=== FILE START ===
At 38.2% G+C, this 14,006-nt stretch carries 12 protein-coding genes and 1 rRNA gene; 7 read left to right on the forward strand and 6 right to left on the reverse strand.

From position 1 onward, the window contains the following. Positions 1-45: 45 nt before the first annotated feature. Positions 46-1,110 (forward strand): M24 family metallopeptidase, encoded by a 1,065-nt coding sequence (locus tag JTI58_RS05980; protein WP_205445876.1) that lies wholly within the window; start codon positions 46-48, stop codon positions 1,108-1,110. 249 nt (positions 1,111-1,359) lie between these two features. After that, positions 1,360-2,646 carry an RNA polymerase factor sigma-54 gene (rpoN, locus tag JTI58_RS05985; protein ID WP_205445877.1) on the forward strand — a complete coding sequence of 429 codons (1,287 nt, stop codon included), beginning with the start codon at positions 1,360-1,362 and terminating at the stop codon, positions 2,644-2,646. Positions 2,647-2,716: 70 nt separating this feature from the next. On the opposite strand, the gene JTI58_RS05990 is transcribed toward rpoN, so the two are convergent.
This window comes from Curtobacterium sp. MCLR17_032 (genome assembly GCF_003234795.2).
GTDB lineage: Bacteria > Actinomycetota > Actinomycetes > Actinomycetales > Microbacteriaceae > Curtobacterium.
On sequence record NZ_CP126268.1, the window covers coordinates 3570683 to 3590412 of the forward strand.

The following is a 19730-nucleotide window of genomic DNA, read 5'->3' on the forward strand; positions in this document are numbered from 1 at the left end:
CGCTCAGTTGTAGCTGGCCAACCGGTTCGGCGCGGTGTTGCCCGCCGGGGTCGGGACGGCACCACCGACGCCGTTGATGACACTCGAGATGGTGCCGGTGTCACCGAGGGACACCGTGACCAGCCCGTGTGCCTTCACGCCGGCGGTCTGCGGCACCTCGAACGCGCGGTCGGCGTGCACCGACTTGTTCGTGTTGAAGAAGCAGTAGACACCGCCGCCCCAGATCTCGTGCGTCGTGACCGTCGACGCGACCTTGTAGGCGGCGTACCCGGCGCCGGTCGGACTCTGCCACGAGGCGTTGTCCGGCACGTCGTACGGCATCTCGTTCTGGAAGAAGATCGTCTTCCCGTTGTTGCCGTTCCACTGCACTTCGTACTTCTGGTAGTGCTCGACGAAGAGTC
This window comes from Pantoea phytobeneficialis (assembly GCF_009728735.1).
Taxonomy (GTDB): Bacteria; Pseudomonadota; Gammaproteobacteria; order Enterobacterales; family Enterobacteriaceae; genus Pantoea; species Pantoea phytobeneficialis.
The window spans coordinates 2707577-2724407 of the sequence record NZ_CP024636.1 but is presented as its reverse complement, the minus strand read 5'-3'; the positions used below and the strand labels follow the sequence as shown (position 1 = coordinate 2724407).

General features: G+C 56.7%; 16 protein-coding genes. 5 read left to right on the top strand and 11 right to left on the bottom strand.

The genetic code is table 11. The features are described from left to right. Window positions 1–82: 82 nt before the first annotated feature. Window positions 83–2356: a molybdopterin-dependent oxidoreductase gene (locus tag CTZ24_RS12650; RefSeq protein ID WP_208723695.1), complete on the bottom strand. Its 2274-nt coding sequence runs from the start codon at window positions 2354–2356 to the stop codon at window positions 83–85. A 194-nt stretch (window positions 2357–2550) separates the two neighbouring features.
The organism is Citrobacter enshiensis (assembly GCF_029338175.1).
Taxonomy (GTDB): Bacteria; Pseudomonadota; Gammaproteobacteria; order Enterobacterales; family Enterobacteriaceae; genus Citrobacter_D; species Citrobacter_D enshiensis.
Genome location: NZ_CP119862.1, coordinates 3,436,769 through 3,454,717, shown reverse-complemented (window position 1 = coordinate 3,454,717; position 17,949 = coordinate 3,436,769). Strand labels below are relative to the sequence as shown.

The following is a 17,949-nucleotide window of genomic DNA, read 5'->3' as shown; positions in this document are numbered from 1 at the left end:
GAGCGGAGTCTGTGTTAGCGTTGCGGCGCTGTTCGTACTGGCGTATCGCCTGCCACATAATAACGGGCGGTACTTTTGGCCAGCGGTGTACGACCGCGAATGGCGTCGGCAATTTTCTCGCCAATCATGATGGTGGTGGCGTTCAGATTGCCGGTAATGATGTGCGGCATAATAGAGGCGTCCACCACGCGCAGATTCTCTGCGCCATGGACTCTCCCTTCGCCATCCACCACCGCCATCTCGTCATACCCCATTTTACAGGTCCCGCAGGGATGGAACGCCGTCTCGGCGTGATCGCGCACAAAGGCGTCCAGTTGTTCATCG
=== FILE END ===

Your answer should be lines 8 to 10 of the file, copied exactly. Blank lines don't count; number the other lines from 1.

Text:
This window comes from Pantoea phytobeneficialis (assembly GCF_009728735.1).
Taxonomy (GTDB): Bacteria; Pseudomonadota; Gammaproteobacteria; order Enterobacterales; family Enterobacteriaceae; genus Pantoea; species Pantoea phytobeneficialis.
The window spans coordinates 2707577-2724407 of the sequence record NZ_CP024636.1 but is presented as its reverse complement, the minus strand read 5'-3'; the positions used below and the strand labels follow the sequence as shown (position 1 = coordinate 2724407).